What is your project about and what are the goals of your research?
Viruses cause epidemics on all major cultures of agronomic importance, representing a serious threat to global food security. Widely employed in fields, the use of plant varieties carrying genetic resistances constitutes the most effective, economic, and ecological measure to control viral infections, but are not available for all viruses and crops, and resistance can be overcome by evolved viruses. As obligate pathogens, viruses rely on the host machinery to multiply and invade their host. For successful infection, plant viruses must propagate from the initially infected cells to the rest of the plant. Cell-to-cell movement is critical for spread, and thus an ideal point for creating resistance. First, the virus moves intracellularly from the replication sites to plasmodesmata (PD), which are cytoplasmic communication channels crucial for the development and physiology of the plant. PD regulate the transport of signaling molecules such as proteins, RNAs, hormones, and metabolites. Selected molecules can pass PD on various different routes and PD can act as gatekeepers, indicating that they are complex machines. Plant viruses can exploit PD and has the ability to gate them increasing the size exclusion limit, enabling the spread of infectious particles. However, the ‘receptors’ by which viruses recognize PD and the mechanism of transport remain largely unidentified.
The mission of the PDgate project is to elucidate the molecular mechanisms used by plant viruses to exploit and spread through PD. This project offers the opportunity to identify and characterize potential targets for the development of improved crop plants against plant viruses, which is especially important for food production and food security. Since a new generation of resistant crops will be generated, it would also reduce pesticide use and minimize the spread of viruses due to global trade.
How did the project idea arise?
Plant viruses have been used as a tool to interrogate essential biological processes in plants, including cell-to-cell transport. However, there is still a huge gap in how these remarkable complex machines -the plasmodesmata- work. In addition, plant viruses are a serious risk to crop production and new viral diseases frequently emerge. Deciphering the mechanisms involved in PD-virus interaction could help find sustainable solutions to block viral infection and, thus, increase crop productivity, and gain insights into the function of these enigmatic structures.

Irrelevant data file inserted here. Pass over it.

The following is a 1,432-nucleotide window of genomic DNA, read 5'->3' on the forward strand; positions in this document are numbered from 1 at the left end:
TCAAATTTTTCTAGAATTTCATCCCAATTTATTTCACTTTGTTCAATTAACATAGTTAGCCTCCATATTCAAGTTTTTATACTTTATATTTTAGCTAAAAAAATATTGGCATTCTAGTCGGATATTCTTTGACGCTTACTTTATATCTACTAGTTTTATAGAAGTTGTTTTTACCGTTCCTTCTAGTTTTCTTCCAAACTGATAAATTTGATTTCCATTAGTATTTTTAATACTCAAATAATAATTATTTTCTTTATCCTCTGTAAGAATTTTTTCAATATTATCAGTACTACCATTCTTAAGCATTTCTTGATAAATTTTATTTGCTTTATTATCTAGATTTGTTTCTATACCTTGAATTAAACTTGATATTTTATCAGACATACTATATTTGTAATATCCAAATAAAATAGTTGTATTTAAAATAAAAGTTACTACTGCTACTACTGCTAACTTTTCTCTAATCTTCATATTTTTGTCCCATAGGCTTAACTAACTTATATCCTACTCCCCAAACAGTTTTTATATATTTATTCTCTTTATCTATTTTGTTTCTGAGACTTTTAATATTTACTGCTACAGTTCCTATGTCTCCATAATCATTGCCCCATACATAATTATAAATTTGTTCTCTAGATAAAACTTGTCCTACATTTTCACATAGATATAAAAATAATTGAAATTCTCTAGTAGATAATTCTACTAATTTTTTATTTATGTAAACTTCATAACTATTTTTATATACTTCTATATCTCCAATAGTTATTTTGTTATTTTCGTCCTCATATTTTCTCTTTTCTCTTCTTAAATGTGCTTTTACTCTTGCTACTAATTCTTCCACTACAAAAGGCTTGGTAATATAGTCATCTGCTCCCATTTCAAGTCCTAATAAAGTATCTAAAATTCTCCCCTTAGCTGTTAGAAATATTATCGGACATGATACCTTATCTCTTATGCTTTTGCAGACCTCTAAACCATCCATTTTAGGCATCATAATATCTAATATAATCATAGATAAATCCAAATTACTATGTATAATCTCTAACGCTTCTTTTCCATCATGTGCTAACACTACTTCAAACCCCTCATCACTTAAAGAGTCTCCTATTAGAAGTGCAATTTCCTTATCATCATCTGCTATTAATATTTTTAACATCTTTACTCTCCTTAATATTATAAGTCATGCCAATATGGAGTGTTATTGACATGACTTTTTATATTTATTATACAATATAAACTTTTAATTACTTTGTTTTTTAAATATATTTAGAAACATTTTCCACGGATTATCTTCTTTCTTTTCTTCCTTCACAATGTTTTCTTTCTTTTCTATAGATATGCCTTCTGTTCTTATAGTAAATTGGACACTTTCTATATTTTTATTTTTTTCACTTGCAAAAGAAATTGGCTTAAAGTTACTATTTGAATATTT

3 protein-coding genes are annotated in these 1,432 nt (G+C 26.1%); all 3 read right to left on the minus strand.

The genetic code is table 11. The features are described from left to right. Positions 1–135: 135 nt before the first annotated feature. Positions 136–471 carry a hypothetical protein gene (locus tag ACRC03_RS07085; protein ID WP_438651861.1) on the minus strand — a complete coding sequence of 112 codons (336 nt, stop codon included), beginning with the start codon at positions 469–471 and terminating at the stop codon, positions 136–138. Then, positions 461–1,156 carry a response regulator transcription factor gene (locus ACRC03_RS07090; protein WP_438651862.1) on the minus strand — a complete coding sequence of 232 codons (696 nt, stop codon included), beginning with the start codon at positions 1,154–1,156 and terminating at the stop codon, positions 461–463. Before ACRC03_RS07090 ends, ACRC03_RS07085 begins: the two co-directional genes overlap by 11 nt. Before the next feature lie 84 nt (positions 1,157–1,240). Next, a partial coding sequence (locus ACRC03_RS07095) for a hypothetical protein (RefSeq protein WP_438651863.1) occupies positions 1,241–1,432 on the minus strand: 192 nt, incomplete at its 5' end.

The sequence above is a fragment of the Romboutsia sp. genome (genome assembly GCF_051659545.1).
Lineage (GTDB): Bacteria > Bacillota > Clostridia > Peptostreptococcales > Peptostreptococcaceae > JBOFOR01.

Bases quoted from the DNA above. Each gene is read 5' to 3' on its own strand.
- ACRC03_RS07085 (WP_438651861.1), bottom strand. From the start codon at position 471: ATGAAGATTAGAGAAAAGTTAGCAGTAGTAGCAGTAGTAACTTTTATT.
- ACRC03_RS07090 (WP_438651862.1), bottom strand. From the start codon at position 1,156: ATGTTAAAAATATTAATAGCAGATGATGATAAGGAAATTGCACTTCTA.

Why did you decide to apply for a Marie-Curie grant and why now?
After the doctorate, I wanted to expand my knowledge and skills in molecular plant physiology to gain a multidisciplinary point of view of plant viruses. The Frommer lab was an excellent host lab since it is leading in studying metabolite transport and has developed cutting-edge technologies such as SNAP-tagging, yeast two-hybrid and split-ubiquitin yeast systems to screen protein-protein interactions on a high-throughput scale, and genome editing to assay functional analysis of genes. The MSCA program is one of the most prestigious and competitive grants in which I can carry out my own research project and a more independent position. In addition, the process of developing the idea and writing the grant proposal is good training for my formation as researcher and to establish my own group in the future.
What do you recommend researchers who are interested in applying for research funding?
Having a biologically relevant question is essential in these types of grants. Develop a concept on how to tackle the question and try to translate the concept into an ambitious yet realistic project, with well-defined, self-contained goals and a back-up plan, and be ensure you address all criteria of the funding agency. Furthermore, in the case of MSCAs, the host institution and the supervisor are key elements in obtaining the grant since the panel members also evaluate the infrastructure and the quality of the supervision. Also, ask for feedback from your supervisor and colleagues, and contact the Research Management Office of your institution and the national contact point, as they are your best allies.
|Project duration||May 1st 2021 to April 30th 2023|
|Grant amount HHU||EUR 174 806,40|
|Total grant amount||EUR 174.806,40|
|Funding programme||MSCA-IF-2020 - Individual Fellowships|
This project has received funding from the European Union’s Horizon 2020 research and innovation programme under the Marie Sklodowska-Curie grant agreement No 101023981.